1) Marco Eneidi Quintet: Final Disconnect Notice, Boticelli 1011

2) Paul Dunmall Quartet and Sextet / Trio: Babu, Slam 207

Reviewed by Scot Hacker

(1) is a forceful testament to the vagaries of life in the city -- and to eviction in particular. Eneidi, schooled on clarinet, was originally from San Francisco, but has lived in New York City for over a decade. It's not difficult to imagine what trials being a jazz musician in those cities has wrought. This recording captures that economic and existential frustration in its suspenseful arrangements and dense voicings.

These six pieces were sketched out originally for two basses and two horns, though the second horn is here replaced by Borca's graceful but slippery bassoon -- an instrument she successfully divorces from any stodgy classical persona. Krall's presence tightens the mix by adding a muscular, yet somehow delicate underpinning. His rapid-fire, intuitive calculations keep a tight rein on jams that sometimes threaten to fly apart at the seams.

In contrast to the inner city frustration and paranoia that is this recording's defining theme, there are passages of pensive illumination, as in the elongated head of "Untitled." Here Morris plucks his way slowly through wide-angled gestures while Eneidi shows a gentler side of himself. Parker outlines the post-eviction notice mood with a slow, almost peaceful sawing. After four minutes of this relative tranquility, Eneidi jumps in at full gale and the band follows suit a half beat behind. The full-tilt session that follows epitomizes the paradox of controlled chaos, everything held together by a subtle but discernible energy pattern. Finally there is a return to the meditation that opens the piece. The listener is left dazed, but not confused.

This recording is magnificent from start to finish. Eneidi has been around for quite a while, but in my opinion this recording places him firmly among the ranks of the great free leaders. He has been playing recently with Raphe' Malik and with Boston's Full Metal Revolutionary Jazz Ensemble. Look out.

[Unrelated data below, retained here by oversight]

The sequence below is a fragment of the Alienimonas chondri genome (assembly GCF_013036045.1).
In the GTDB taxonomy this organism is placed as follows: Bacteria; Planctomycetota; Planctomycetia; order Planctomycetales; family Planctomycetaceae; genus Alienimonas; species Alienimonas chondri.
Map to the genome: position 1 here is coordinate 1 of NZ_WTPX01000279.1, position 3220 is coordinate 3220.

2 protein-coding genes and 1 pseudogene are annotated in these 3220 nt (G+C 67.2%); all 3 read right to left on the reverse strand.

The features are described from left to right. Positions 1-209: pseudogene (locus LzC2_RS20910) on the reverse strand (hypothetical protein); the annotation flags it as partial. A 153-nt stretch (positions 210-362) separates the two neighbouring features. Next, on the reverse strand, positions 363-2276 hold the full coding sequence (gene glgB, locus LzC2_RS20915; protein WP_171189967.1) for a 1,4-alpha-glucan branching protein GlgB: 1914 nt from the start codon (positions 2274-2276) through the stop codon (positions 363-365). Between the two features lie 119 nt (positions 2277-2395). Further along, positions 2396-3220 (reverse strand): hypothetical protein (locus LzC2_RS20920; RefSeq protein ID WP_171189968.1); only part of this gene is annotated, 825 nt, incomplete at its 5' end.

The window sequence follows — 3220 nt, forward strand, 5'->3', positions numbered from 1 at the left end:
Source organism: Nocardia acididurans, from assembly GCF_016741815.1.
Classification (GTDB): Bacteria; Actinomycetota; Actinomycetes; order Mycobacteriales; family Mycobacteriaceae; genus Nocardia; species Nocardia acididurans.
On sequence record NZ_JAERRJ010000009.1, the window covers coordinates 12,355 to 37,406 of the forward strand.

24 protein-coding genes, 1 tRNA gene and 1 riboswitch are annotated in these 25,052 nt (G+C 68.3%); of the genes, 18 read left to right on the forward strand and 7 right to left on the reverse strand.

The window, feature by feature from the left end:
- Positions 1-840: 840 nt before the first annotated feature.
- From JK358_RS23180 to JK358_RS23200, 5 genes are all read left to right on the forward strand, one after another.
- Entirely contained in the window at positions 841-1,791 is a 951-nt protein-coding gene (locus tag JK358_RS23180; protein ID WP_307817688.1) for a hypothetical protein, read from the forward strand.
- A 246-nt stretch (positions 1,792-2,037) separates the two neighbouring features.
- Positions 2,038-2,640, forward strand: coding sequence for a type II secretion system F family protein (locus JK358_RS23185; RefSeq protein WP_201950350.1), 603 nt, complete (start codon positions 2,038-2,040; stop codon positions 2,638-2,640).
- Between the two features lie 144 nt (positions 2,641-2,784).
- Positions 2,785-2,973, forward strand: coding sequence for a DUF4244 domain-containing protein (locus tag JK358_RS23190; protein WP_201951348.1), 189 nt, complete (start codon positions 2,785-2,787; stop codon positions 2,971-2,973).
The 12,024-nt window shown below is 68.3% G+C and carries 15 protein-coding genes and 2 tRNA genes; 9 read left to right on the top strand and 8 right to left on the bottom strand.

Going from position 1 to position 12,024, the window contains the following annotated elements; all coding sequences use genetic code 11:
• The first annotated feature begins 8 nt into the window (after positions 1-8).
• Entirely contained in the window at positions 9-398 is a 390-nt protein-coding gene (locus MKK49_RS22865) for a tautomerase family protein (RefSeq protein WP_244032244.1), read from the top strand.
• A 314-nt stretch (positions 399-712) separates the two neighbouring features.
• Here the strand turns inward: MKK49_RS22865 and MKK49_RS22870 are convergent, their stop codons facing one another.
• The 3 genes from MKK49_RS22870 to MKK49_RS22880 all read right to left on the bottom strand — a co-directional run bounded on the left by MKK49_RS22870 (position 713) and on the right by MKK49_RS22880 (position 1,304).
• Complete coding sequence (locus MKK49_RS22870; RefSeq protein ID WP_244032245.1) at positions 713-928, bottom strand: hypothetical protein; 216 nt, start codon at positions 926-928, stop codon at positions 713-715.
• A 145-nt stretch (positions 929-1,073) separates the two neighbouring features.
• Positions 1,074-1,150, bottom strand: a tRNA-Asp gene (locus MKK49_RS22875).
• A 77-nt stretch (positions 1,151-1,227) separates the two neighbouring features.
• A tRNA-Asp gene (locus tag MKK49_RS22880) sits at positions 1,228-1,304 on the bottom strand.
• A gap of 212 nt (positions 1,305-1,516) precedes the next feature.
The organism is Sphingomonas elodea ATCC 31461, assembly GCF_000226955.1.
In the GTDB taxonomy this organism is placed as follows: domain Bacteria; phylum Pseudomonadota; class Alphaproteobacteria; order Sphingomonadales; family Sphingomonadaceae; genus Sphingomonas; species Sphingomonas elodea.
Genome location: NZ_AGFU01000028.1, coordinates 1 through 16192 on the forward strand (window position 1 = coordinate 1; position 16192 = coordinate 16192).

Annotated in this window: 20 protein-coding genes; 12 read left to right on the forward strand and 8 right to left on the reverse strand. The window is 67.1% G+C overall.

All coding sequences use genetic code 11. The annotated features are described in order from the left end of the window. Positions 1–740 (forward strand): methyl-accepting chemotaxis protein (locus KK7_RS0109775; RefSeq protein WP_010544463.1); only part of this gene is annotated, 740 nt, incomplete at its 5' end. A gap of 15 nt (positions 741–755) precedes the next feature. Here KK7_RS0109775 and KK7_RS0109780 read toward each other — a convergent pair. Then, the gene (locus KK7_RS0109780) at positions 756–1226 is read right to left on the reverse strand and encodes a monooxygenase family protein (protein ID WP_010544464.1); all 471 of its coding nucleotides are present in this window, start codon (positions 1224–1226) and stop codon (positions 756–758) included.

(2) is a two-CD set based around the BABU trio, which earned its name when the group was in Tbilisi, Georgia -- Babu is Georgian for 'grandfather'. The trio play as a solitary unit on the second disc, and as foundation to quartet and sextet on the first. While the second disc stands up pretty well on its own, and contains scattered moments of glory, it is in the context of the larger groups that things really start to happen. The compositions are more fully realized, the musicians more firmly rooted, and Dunmall's ideas bear fruit. In comparison, the trio work comes across more as a series of sketches.

Dunmall's tenor voice is throaty and full. When augmented by Picard's more airy tone, the two are able to create a visceral front to the quartet's tumbling, open-ended reveries. This however is a hit-and-miss affair. There are too many places in which cooperation gives way to a rambling lack of direction. Much seems to depend on whether Levin decides to play the role of unifying axis or destabilizing distractor. At his best, as on "Apocalypse," he is able to both and guide and mirror the fragmentary approach of the sextet. Elsewhere, he has a tendency to hammer his way through the rough spots rather than bring them home to roost.

Adams' guitar adds a much-needed chordal component to the proceedings on the solitary sextet track. Slipping eloquently between sparing, pinpoint pluckings and heated dissonant thrummings, he shows great sympathy for the ideas Dunmall has layed out. It's a shame he appears so briefly in this set.

All in all, this is a high-energy assemblage of long improvisations on short themes, some of which work admirably, others of which simply don't. A single CD probably would have been sufficient. Still, it stands as evidence that bold new players continue to emerge from Britain.

Session Details:

Eneidi: Final Disconnect Notice / Untitled / B up to A down to CT / Close-4-Close / La Chica Con Los Toros. 68:54.

Eneidi, as; Karen Borca, bsn; William Parker, b, cel; Wilber Morris, b; Jackson Krall, d. Rec. 9/29/93.

Dunmall: Disc One: Dobunni / Moths and Spiders / In the Haddock / The Devil's Chair / Scramasax / Apocalypse Now and Then. Disc Two: Lert / Trickly Hausen / Shun Fat / Separate Balls. Total: 106:08.

Tracks 7-10: Dunmall, saxes; Paul Rogers, b; Tony Levin, d. Tracks 1-5: above plus Simon Picard, ts. Track 6: above plus Jon Corbett, cornet, John Adams, gt;

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